“We walk in and are utterly amazed,” says Walker. “What Frank and I appreciate most is the openness of house. You walk in, and it feels so expansive. You can see front to back, side to side; the outside comes in.”
The house is two stories tall along the northern side; the second-floor bedrooms screen the living areas from the neighboring properties. “We wanted to take advantage of the solar orientation,” says Llewellyn. “The movement of the sun through the house reflects the daily rhythm.” The master bedroom juts out to the east and has a deck of its own overlooking the pool, creating a covered outdoor terrace for alfresco dining. Early mornings on that east-facing and very private upper deck are a special time. “The tree canopy hangs just a couple of feet above us, with birds hopping around,” says Walker. “It’s like being in a nature preserve.”
The living room juts out from the main volume of the house, separating the private pool deck to the east from the afternoon cocktail terrace to the west. “We just love all the outdoor spaces, and how they are separated,” says Walker. “They are like additional rooms that are outside, separated to give us conversation spaces.”
For the interior finishes and furnishings, the architects and homeowners collaborated on blending high fashion with affordable chic. “We didn’t want to skimp on design,” says Walker. “But there are things you can integrate into the design that don’t necessarily have to cost a lot of money.” The gas fireplace by European Home is set into a wall of white rifted oak, while the hearth and the kitchen counters are CaesarStone. A bright blue Swan Chair from Design Within Reach anchors one corner of the living room, while a leather sectional from Crate and Barrel surrounds a soft pony hair coffee table by Casamilano from Contemporaria in Georgetown. LEM Piston Stools from Design Within Reach face the kitchen bar. An oversize chrome Nur Lamp by Artemide hangs above the dining table by Poliform, which is surrounded by Air Chairs from Design Within Reach. Walker confesses with a chuckle that the lounge chairs on the deck were ordered online from Walmart, while the deck dining table and chairs by Terrazza came from Overstock.com. “There was only one chair left on Overstock,” says Walker with a laugh. “So we found and bought the rest on eBay.”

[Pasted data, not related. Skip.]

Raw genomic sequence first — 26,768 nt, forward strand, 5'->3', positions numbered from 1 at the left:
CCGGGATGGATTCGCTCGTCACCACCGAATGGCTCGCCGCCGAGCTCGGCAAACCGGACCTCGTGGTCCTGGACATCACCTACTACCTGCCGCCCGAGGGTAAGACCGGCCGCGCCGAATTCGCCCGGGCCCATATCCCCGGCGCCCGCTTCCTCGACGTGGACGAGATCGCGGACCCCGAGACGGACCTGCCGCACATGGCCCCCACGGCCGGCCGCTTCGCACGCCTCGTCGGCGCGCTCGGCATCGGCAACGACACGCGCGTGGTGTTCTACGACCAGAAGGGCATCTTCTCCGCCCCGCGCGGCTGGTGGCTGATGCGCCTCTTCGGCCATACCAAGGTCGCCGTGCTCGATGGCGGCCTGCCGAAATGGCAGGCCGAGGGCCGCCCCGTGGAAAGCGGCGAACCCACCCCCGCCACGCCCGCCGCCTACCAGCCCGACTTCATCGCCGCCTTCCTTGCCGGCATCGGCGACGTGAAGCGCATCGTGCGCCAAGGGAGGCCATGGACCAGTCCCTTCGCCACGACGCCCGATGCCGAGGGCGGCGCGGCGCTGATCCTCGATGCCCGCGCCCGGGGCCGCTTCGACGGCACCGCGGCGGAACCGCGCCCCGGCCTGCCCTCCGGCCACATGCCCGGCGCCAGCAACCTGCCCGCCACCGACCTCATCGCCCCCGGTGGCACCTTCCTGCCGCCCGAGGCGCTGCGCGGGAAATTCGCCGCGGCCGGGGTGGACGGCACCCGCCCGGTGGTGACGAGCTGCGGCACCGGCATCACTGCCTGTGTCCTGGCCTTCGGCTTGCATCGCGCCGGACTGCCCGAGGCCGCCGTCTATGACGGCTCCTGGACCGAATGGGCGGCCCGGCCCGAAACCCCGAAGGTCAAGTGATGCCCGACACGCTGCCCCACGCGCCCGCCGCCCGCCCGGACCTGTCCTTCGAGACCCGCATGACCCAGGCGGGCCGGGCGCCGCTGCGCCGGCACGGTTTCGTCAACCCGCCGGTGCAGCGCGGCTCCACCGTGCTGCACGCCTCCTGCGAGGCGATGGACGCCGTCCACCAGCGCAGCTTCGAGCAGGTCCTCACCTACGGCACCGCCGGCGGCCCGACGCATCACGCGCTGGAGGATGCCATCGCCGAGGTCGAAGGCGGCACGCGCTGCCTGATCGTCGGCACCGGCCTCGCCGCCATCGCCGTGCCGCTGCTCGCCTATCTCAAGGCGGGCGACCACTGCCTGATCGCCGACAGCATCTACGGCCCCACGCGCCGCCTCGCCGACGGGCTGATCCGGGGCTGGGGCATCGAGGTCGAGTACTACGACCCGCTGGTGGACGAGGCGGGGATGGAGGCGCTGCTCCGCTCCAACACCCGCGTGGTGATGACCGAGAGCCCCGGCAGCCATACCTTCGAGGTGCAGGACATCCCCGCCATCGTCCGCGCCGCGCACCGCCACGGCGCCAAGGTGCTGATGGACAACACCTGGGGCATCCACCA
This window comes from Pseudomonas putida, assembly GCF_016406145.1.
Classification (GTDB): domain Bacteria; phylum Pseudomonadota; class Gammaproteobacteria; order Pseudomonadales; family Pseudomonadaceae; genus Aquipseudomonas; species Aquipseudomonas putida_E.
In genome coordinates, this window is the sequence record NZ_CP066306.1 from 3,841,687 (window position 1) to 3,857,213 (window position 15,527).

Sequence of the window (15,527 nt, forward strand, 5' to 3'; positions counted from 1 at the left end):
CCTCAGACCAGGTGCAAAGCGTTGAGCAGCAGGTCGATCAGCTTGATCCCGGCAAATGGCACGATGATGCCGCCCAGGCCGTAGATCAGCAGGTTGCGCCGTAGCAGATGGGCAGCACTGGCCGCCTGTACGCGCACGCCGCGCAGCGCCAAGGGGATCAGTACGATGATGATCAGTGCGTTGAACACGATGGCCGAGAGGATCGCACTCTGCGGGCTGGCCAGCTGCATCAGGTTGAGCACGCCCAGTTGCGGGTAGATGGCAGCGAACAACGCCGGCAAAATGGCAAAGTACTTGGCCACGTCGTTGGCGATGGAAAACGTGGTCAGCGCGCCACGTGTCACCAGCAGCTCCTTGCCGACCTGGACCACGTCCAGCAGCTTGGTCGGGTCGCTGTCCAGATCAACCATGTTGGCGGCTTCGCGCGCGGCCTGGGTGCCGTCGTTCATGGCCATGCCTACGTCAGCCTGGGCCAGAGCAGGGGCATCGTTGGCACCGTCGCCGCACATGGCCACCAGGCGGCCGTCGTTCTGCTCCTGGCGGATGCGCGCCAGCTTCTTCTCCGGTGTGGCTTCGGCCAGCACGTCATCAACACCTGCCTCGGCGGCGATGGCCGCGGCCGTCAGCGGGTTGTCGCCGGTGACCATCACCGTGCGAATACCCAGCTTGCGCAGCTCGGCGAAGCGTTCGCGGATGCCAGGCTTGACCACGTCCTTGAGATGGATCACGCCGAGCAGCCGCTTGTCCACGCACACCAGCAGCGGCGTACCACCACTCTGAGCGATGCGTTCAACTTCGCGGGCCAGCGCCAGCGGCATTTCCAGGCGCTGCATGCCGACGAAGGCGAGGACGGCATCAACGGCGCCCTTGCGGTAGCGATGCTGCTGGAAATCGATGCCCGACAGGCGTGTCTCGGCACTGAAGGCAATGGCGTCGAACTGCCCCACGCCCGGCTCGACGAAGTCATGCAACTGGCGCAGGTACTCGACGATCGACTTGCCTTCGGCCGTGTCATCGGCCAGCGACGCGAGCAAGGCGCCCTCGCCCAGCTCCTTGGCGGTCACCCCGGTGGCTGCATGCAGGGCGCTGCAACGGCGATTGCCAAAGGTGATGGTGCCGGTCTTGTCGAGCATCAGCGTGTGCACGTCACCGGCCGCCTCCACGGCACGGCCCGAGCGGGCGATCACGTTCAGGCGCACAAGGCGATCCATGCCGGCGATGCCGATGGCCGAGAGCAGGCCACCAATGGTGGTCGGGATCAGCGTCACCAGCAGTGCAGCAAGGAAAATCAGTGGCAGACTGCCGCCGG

Architecture: Todd Ray, AIA, LEED-AP, lead architect; Bethan Llewellyn, project architect; Studio27 Architecture, Washington, DC.